We define phishing as the “practice of sending emails appearing to be from reputable sources with the goal of influencing or gaining personal information,” (Hadnagy & Fincher 2).
An estimated 98% of social attacks are phishing, or pretexting, and 96% of social attacks involve email according to the 2018 Verizon Data Breach Report. Phishing can involve an attachment within an email that loads malware onto a computer or a link to an illegitimate website that can trick an individual into handing over personal information. There are many different forms of attack commonly used via phishing. We have highlighted several, but this is by no means a complete list. Also remember that one key to phishing is for the attacker to appear to be something/someone they are not, which ties into the topic of impersonation as well.
NOTICE: This information should never be used to perform illegal acts! We discuss these details to help organizations think offensively about possible social engineering attacks and to help mitigate against these attacks.
URL and Email Manipulation
One reason why phishing schemes work so well is that people tend to trust messages that appear to come from an important entity or one that appears legitimate. The attacker can easily manipulate a URL to look very close to a name-brand, fooling the victim into clicking on it. For example, when a user scans over a URL like http://www.company.com, it looks almost identical to http://www.cornpany.com if the font is right. Another example would be a slight difference that still looks legitimate, such as support.amazon.com versus the more dangerous support-amazon.com. Chances are slim that the average user would be able to determine which is safe. By purchasing a domain that closely resembles the legitimate URL, the attacker sets up an email account and spoofs the website with very little time or effort involved.
Phish can get even more confusing when you are checking your email on the tiny screen of a smartphone or other mobile device because you can’t hover over a link (to see where it goes) or see the whole email address of the sender. Criminals are smart and have figured out a few ways around those common safety tips but there are still plenty who count on you not performing these simple checks and given the amount of people who check their email on their phone, they are correct.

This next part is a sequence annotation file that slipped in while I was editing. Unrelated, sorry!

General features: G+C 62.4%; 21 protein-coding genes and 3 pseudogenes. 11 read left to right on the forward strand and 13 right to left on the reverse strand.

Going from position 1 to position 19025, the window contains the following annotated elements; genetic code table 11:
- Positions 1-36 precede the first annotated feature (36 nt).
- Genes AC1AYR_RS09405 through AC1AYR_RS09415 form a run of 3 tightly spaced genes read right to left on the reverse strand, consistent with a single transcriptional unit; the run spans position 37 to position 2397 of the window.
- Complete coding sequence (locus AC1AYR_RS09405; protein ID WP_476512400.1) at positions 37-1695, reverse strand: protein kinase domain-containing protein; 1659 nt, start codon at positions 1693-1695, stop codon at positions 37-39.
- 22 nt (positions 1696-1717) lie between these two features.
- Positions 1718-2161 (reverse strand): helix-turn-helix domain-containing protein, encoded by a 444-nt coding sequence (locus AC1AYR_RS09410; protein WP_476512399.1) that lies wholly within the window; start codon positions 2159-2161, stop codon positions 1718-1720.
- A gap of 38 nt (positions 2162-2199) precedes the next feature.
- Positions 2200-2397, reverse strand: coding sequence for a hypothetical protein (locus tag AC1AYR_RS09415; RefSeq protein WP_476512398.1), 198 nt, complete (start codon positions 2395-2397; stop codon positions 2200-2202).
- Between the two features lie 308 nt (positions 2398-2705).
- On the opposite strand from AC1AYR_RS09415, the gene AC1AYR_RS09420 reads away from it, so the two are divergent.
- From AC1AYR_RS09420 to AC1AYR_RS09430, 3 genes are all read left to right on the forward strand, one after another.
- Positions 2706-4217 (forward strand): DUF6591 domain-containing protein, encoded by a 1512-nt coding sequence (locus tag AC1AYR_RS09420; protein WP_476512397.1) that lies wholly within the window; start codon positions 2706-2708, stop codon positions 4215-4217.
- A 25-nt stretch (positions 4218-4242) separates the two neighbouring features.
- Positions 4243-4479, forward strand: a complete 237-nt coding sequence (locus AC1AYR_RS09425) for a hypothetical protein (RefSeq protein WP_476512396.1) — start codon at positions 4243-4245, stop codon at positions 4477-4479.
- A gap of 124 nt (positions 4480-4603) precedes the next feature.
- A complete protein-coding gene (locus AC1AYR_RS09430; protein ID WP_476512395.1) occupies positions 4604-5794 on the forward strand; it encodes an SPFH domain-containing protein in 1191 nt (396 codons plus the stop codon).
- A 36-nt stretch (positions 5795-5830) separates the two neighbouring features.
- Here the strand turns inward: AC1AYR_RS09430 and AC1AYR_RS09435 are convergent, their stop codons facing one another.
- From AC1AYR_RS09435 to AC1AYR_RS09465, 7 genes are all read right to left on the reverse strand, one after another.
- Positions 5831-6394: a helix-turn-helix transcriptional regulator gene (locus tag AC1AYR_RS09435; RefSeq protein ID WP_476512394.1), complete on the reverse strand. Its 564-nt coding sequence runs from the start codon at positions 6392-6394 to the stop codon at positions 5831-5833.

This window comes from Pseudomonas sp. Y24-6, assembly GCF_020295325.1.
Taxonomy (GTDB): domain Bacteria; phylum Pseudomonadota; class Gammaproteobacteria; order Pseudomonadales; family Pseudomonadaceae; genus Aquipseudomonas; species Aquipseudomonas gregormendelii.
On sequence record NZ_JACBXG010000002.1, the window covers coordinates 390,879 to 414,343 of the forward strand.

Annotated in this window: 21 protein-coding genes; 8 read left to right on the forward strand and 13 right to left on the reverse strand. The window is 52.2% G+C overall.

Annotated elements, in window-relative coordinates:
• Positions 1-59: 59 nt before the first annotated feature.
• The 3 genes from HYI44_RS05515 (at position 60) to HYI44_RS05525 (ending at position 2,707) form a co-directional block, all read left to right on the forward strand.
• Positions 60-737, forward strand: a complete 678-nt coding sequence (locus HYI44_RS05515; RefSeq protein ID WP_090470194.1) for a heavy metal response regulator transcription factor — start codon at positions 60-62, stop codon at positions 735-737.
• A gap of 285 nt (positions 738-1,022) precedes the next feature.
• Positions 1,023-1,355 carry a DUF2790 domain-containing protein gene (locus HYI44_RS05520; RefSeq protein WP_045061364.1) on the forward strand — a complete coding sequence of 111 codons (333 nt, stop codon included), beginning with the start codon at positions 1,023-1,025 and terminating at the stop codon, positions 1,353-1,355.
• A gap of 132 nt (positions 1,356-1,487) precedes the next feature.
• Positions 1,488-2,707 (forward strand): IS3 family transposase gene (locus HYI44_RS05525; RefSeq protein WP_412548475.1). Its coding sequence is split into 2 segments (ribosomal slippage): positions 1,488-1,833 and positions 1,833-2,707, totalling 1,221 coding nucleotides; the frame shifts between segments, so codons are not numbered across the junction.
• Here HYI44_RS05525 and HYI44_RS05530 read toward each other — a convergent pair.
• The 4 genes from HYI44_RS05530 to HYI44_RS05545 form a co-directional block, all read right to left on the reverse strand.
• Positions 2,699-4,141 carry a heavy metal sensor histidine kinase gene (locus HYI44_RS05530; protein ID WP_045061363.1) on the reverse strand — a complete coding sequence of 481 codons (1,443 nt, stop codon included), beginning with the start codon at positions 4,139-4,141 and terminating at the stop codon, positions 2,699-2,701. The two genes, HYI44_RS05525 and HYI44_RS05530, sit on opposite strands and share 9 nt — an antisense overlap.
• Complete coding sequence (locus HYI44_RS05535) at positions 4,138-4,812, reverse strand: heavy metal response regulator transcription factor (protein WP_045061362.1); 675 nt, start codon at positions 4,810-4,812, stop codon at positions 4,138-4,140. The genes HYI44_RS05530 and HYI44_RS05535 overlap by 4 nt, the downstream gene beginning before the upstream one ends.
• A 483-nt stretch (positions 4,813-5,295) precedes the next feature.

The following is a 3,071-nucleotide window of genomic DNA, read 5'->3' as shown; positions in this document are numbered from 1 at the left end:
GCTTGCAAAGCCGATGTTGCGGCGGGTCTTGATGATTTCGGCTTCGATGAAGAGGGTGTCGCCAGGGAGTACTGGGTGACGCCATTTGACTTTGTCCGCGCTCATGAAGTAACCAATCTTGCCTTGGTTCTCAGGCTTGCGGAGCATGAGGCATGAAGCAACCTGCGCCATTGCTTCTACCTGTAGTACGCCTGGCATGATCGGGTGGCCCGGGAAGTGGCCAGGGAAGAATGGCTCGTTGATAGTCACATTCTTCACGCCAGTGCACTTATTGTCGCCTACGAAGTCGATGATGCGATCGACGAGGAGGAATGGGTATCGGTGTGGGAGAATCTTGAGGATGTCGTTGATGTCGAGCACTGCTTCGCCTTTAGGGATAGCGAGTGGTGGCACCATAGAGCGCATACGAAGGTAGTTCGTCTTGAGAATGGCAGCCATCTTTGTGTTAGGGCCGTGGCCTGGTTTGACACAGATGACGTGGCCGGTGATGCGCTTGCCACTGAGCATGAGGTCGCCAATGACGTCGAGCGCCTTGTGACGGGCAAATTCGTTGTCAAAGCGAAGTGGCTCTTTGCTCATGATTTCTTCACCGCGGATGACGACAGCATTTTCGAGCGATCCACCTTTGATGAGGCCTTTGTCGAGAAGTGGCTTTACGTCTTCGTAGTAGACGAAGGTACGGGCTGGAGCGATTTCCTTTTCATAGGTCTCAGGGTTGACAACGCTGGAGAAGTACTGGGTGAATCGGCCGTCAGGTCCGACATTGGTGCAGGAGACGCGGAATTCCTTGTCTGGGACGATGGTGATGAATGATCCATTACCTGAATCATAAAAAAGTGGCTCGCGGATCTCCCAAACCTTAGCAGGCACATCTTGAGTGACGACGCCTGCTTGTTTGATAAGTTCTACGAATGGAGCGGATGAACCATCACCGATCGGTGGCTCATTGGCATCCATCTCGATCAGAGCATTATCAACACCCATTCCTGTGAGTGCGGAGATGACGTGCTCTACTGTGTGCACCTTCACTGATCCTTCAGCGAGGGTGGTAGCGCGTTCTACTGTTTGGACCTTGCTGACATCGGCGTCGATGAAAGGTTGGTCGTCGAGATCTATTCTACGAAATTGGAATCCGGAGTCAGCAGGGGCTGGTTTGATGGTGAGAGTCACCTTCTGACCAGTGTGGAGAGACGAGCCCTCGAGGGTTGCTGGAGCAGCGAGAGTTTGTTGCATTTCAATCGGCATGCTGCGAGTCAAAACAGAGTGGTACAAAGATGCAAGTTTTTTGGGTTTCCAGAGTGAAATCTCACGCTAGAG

Common Phishing Vectors
We’ve outlined four common phishing vectors, which we will explore in more depth. They are:
- Current Events and Charities
- Tech Support
Current Events and Charities
Often attackers will take advantage of natural disasters, large public events, holidays, or even massive data breaches to phish large groups of targets for information. An example of this is the 2017 Equifax data breach. Shortly after the data breach, The Better Business Bureau (BBB) issued an alert that scammers created 194 phishing websites just one day after the breach and launch of legitimate help websites. The BBB also warned about phishing emails requesting verification of transactions or to check account status.
Another example took place after the devastating Woosley and Camp fires in California that left countless families homeless and grief-stricken. Attackers were quick to take advantage of this distressing tragedy. Agari issued an alert warning that criminals were specifically targeting workplaces. Posing as the targeted enterprise’s CEO, the attackers sent emails to employees in accounting, finance, or administration with instructions to purchase gift cards purportedly to provide financial assistance for clients who are fire victims.